• Samuel Andrew Coile, 1914–1916
  • Homer Allin Hill (Acting), 1916–1917
  • Edward Powell Childs, 1917–1920
  • Andrew Blake Buchanan (Acting), 1920–1922
  • John Royal Harris, 1922–1926
  • Ernest Looney Stockton, 1926–1941
  • Laban Lacy Rice, 1941–1946
  • Edwin Smith Preston, 1946–1950
  • W. Edwin Richardson, 1950–1952
  • Sam B. Gilreath, 1952–1956
  • Charles B. Havens, 1956–1958
  • Ernest Looney Stockton Jr., 1958–1983
  • Robert N. Clement, 1983–1988
  • M. Walker Buckalew, 1988–1991
  • J. Thomas Mills, 1991–1992
  • Ray C. Phillips, 1992–1995
  • Clair Martin, 1995–2000
  • Charlene Kozy, 2000–2004
  • Harvill C. Eaton, 2004–2015
  • Paul C. Stumb IV, 2015 – present

Cumberland School of Law[edit]

In 1847 Cumberland Presbyterian church leaders added the Cumberland School of Law, the first law school in Tennessee and the first west of the Appalachian Mountains. For many years the law school was located in historic Caruthers Hall, named for Robert Looney Caruthers, a founder of Cumberland University.[3]

The trustees sold the School of Law and its assets in 1962 to what is now Samford University in Birmingham, Alabama. The Cumberland School of Law continues to operate there.

Community outreach[edit]

Cumberland University has a Circle K club, which is affiliated with Kiwanis International.[8] On February 13, 2010, Cumberland University hosted a conference basketball game, and donated half of its gate admissions to Sherry's Run, a non-profit organization created to benefit people with cancer.[9] Also, the Cumberland University cycling team formed its own chapter of local non-profit organization Ride for Reading.[10]

Greek life[edit]

The university has three sororities and five fraternities. The sororities include the Lambda Omicron chapter of Alpha Omicron Pi and the Delta Mu chapter of Alpha Sigma Tau as well as Zeta Phi Beta (NPHC).[11] The fraternities include the Theta Prime chapter of Kappa Sigma, the Nu chapter of Sigma Chi. There are 3 NPHC fraternities: Gamma Rho Gamma chapter of Phi Beta Sigma, the Phi Delta Delta chapter of Omega Psi Phi and the Rho Rho Chapter of Kappa Alpha Psi.[12]


Cumberland University

The Cumberland athletic teams are called the Phoenix (formerly known as the Bulldogs until 2016). The university is a member of the National Association of Intercollegiate Athletics (NAIA), primarily competing in the Mid-South Conference (MSC) since the 2012–13 school year; which they were a member on a previous stint from 1996–97 to 2001–02. The Phoenix previously competed in the TranSouth Athletic Conference (TranSouth or TSAC) from 2002–03 to 2011–12; and in the Tennessee Collegiate Athletic Conference (TCAC) from 1986–87 to 1995–96.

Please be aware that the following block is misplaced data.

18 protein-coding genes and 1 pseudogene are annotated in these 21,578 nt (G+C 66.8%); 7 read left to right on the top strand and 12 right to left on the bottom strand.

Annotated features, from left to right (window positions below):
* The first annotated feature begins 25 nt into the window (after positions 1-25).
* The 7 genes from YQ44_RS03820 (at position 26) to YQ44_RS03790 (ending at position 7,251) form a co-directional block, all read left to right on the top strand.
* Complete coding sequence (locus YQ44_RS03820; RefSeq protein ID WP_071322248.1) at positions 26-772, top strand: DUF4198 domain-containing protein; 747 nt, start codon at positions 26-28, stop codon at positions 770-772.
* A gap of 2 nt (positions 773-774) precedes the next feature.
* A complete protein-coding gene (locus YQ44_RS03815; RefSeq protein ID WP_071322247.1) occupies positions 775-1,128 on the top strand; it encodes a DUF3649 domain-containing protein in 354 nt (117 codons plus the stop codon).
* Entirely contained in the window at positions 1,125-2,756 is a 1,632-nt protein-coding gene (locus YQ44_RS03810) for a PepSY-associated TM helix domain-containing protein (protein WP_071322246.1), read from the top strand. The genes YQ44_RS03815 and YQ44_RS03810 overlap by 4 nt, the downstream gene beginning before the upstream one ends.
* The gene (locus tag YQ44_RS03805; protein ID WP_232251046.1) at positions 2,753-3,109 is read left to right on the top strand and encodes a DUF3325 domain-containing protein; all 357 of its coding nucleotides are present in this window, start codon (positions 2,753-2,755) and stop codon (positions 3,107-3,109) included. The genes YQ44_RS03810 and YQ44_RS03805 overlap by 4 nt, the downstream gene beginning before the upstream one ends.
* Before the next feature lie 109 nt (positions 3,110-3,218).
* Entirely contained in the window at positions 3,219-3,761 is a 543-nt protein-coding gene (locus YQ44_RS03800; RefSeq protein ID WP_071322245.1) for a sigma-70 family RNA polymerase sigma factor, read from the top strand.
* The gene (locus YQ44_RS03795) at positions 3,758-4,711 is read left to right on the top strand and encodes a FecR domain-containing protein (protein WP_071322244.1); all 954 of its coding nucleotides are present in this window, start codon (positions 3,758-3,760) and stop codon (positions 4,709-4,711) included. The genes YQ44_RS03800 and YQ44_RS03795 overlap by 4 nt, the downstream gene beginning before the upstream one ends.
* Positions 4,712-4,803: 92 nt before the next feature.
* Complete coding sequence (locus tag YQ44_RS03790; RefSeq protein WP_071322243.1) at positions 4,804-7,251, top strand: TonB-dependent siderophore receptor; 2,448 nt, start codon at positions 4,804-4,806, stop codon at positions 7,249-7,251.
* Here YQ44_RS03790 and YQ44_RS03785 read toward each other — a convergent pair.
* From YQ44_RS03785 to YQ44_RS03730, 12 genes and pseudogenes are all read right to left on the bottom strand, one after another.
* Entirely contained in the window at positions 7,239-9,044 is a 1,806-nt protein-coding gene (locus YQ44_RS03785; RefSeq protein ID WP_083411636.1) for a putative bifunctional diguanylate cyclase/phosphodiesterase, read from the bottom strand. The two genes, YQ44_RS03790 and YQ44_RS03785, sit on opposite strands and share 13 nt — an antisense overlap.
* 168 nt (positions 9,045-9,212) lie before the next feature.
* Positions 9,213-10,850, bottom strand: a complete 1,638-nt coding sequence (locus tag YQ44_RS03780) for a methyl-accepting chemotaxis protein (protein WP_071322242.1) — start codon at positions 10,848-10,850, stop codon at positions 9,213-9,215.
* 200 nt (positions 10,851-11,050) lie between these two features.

Cumberland competes in 23 intercollegiate varsity sports. Men's sports include baseball, basketball, bowling, cross country, football, golf, soccer, tennis, track & field, volleyball and wrestling; while women's sports include basketball, bowling, cross country, golf, soccer, softball, tennis, track & field and volleyball. Co-ed sports include cheerleading, dance and eSports.

Sports Hall of Fame[edit]

The Cumberland University Sports Hall of Fame consists of individuals who have achieved excellence in athletics by either competing, coaching, or contributing in other ways. Members include those who only made an athletic impact at the university, such as volleyball player and coach Kathy Palk Slaughter and coach/contributor Mitch Walters, as well as others who went on to greater athletic notoriety at other institutions, such as Coastal Carolina University men's basketball coach Cliff Ellis and Winthrop University women's basketball coach Bud Childers.[13] Still others, such as Allison B. Humphreys Jr. and Cale Young Rice, are remembered today for their non-athletic contributions.

Attempt to move to NCAA Division II[edit]